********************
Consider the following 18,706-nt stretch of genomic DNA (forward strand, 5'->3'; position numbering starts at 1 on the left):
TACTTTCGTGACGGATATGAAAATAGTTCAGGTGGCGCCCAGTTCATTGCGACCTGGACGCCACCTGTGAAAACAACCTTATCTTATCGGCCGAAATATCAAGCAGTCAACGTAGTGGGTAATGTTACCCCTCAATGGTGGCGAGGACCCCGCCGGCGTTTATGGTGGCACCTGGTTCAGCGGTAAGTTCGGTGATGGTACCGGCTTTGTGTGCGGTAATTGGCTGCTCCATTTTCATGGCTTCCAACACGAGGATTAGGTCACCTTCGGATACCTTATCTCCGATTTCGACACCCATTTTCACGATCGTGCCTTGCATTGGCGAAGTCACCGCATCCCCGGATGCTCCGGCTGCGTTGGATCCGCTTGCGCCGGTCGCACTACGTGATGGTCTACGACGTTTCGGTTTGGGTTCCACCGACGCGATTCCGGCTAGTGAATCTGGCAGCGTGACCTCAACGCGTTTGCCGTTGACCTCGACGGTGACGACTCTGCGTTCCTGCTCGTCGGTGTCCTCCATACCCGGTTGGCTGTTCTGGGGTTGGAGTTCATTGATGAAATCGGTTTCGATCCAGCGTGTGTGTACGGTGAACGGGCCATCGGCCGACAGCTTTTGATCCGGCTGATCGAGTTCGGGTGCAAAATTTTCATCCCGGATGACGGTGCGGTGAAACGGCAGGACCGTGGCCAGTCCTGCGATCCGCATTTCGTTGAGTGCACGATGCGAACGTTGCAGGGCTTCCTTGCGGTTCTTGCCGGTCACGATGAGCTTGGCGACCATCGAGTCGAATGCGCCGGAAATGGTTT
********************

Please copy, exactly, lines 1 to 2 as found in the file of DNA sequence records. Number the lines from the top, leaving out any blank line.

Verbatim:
Consider the following 18,706-nt stretch of genomic DNA (forward strand, 5'->3'; position numbering starts at 1 on the left):
TACTTTCGTGACGGATATGAAAATAGTTCAGGTGGCGCCCAGTTCATTGCGACCTGGACGCCACCTGTGAAAACAACCTTATCTTATCGGCCGAAATATCAAGCAGTCAACGTAGTGGGTAATGTTACCCCTCAATGGTGGCGAGGACCCCGCCGGCGTTTATGGTGGCACCTGGTTCAGCGGTAAGTTCGGTGATGGTACCGGCTTTGTGTGCGGTAATTGGCTGCTCCATTTTCATGGCTTCCAACACGAGGATTAGGTCACCTTCGGATACCTTATCTCCGATTTCGACACCCATTTTCACGATCGTGCCTTGCATTGGCGAAGTCACCGCATCCCCGGATGCTCCGGCTGCGTTGGATCCGCTTGCGCCGGTCGCACTACGTGATGGTCTACGACGTTTCGGTTTGGGTTCCACCGACGCGATTCCGGCTAGTGAATCTGGCAGCGTGACCTCAACGCGTTTGCCGTTGACCTCGACGGTGACGACTCTGCGTTCCTGCTCGTCGGTGTCCTCCATACCCGGTTGGCTGTTCTGGGGTTGGAGTTCATTGATGAAATCGGTTTCGATCCAGCGTGTGTGTACGGTGAACGGGCCATCGGCCGACAGCTTTTGATCCGGCTGATCGAGTTCGGGTGCAAAATTTTCATCCCGGATGACGGTGCGGTGAAACGGCAGGACCGTGGCCAGTCCTGCGATCCGCATTTCGTTGAGTGCACGATGCGAACGTTGCAGGGCTTCCTTGCGGTTCTTGCCGGTCACGATGAGCTTGGCGACCATCGAGTCGAATGCGCCGGAAATGGTTT